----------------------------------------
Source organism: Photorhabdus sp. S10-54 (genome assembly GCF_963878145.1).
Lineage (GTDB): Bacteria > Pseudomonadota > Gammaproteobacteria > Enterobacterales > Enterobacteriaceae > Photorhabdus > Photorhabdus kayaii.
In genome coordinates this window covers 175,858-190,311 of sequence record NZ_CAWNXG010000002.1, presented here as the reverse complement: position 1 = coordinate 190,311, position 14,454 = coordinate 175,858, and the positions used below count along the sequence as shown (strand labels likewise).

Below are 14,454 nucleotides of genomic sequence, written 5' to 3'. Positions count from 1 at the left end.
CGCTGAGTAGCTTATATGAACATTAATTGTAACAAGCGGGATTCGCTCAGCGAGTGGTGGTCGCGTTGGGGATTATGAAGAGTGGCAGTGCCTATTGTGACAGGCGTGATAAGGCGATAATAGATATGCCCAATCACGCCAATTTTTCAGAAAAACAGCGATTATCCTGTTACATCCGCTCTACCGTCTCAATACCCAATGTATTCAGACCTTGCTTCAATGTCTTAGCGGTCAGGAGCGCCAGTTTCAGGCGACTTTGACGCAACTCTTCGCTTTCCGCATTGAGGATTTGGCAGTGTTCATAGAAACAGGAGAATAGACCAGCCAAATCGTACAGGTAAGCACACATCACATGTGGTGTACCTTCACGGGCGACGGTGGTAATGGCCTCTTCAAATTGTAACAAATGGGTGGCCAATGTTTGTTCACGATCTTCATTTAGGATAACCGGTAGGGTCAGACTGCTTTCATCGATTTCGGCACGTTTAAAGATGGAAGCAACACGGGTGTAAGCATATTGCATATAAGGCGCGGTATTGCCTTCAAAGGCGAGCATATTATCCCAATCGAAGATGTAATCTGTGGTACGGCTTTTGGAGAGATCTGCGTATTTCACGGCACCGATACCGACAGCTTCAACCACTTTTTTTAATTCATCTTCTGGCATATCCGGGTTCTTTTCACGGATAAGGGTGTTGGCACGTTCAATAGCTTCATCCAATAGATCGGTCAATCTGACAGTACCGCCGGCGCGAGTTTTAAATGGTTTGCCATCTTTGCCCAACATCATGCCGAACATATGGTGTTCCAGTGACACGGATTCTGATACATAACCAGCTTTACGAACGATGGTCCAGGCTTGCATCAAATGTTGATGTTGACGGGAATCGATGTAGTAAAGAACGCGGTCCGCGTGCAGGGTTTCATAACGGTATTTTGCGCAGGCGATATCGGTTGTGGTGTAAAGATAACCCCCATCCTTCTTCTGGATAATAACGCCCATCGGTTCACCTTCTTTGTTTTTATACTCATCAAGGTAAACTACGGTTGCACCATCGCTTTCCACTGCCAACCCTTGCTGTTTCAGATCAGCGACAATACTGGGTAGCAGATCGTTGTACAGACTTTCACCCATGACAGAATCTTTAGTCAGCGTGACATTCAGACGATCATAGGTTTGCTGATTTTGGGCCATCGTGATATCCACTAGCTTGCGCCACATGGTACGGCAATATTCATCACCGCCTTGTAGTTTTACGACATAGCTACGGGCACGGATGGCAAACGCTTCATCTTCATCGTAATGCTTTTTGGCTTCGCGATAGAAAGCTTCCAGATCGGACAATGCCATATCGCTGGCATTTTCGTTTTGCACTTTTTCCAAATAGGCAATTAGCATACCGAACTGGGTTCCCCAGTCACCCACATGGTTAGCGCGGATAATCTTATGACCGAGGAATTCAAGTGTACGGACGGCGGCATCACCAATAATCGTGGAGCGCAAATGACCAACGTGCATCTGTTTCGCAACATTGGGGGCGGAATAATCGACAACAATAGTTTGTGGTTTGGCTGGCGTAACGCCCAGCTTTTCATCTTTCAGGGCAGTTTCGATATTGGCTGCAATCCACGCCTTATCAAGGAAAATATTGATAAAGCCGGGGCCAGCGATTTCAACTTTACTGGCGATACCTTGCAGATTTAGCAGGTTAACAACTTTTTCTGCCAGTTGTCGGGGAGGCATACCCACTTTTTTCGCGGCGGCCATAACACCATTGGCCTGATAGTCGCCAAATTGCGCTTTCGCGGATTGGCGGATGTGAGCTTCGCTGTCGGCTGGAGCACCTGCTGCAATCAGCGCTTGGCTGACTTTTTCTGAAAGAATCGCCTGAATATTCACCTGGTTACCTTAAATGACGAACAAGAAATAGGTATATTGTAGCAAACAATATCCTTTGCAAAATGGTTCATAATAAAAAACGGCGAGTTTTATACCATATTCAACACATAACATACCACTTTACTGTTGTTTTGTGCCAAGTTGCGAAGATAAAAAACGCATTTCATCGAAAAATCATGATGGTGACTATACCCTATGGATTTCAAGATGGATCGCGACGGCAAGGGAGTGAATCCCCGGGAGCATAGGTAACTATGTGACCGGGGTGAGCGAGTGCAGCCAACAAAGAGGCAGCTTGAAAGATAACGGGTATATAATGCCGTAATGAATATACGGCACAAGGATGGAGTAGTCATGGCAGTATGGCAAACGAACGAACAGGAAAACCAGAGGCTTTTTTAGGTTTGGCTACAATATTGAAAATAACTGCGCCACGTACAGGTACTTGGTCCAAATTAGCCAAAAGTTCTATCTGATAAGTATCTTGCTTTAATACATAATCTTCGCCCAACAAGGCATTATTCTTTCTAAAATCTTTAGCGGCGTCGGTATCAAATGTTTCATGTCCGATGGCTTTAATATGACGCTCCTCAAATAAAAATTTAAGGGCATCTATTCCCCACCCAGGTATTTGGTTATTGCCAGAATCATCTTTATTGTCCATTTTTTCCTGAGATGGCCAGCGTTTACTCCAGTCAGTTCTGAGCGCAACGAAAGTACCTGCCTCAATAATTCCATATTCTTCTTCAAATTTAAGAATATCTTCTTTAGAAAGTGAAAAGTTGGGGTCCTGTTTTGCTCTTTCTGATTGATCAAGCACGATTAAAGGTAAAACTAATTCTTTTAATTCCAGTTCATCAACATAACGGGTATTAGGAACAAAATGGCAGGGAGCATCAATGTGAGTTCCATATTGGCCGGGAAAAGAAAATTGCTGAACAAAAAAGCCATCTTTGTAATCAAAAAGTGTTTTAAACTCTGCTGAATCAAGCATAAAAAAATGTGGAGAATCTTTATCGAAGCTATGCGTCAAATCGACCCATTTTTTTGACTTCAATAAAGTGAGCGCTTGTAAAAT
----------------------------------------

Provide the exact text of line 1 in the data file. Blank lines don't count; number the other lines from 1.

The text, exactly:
Source organism: Photorhabdus sp. S10-54 (genome assembly GCF_963878145.1).